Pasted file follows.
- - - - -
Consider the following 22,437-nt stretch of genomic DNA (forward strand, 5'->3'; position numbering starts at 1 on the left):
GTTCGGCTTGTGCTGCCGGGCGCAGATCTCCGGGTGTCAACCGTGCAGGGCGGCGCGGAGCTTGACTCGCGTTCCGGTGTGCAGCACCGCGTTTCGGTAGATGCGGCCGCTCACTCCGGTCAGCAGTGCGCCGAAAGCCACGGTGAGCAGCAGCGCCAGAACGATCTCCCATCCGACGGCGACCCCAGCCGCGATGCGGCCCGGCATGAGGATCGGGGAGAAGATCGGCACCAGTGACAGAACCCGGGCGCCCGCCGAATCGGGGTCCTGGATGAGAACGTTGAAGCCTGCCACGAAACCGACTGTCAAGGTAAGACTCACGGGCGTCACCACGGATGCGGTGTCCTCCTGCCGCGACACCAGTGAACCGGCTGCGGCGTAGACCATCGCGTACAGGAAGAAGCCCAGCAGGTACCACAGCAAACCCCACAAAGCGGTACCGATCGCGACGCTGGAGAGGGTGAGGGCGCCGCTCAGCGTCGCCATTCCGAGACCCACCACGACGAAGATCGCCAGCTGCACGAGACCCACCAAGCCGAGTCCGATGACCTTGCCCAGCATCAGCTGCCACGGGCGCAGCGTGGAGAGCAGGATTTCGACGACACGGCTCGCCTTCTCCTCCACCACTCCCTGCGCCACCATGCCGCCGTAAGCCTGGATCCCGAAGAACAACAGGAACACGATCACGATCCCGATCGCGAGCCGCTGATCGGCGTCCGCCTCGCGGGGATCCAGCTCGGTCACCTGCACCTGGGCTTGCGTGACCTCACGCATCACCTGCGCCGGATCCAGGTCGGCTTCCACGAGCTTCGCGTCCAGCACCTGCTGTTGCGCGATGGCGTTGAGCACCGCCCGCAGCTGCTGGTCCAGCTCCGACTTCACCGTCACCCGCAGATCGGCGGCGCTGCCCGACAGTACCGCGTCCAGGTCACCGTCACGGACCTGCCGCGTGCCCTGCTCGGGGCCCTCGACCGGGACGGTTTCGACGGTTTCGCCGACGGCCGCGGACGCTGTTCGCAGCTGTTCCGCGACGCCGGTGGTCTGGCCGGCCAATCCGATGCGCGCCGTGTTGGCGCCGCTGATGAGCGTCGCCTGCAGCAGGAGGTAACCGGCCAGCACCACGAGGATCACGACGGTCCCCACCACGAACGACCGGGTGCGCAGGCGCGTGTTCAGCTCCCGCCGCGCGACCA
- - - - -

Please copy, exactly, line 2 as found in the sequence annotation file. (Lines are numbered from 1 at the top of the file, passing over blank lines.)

GTTCGGCTTGTGCTGCCGGGCGCAGATCTCCGGGTGTCAACCGTGCAGGGCGGCGCGGAGCTTGACTCGCGTTCCGGTGTGCAGCACCGCGTTTCGGTAGATGCGGCCGCTCACTCCGGTCAGCAGTGCGCCGAAAGCCACGGTGAGCAGCAGCGCCAGAACGATCTCCCATCCGACGGCGACCCCAGCCGCGATGCGGCCCGGCATGAGGATCGGGGAGAAGATCGGCACCAGTGACAGAACCCGGGCGCCCGCCGAATCGGGGTCCTGGATGAGAACGTTGAAGCCTGCCACGAAACCGACTGTCAAGGTAAGACTCACGGGCGTCACCACGGATGCGGTGTCCTCCTGCCGCGACACCAGTGAACCGGCTGCGGCGTAGACCATCGCGTACAGGAAGAAGCCCAGCAGGTACCACAGCAAACCCCACAAAGCGGTACCGATCGCGACGCTGGAGAGGGTGAGGGCGCCGCTCAGCGTCGCCATTCCGAGACCCACCACGACGAAGATCGCCAGCTGCACGAGACCCACCAAGCCGAGTCCGATGACCTTGCCCAGCATCAGCTGCCACGGGCGCAGCGTGGAGAGCAGGATTTCGACGACACGGCTCGCCTTCTCCTCCACCACTCCCTGCGCCACCATGCCGCCGTAAGCCTGGATCCCGAAGAACAACAGGAACACGATCACGATCCCGATCGCGAGCCGCTGATCGGCGTCCGCCTCGCGGGGATCCAGCTCGGTCACCTGCACCTGGGCTTGCGTGACCTCACGCATCACCTGCGCCGGATCCAGGTCGGCTTCCACGAGCTTCGCGTCCAGCACCTGCTGTTGCGCGATGGCGTTGAGCACCGCCCGCAGCTGCTGGTCCAGCTCCGACTTCACCGTCACCCGCAGATCGGCGGCGCTGCCCGACAGTACCGCGTCCAGGTCACCGTCACGGACCTGCCGCGTGCCCTGCTCGGGGCCCTCGACCGGGACGGTTTCGACGGTTTCGCCGACGGCCGCGGACGCTGTTCGCAGCTGTTCCGCGACGCCGGTGGTCTGGCCGGCCAATCCGATGCGCGCCGTGTTGGCGCCGCTGATGAGCGTCGCCTGCAGCAGGAGGTAACCGGCCAGCACCACGAGGATCACGACGGTCCCCACCACGAACGACCGGGTGCGCAGGCGCGTGTTCAGCTCCCGCCGCGCGACCA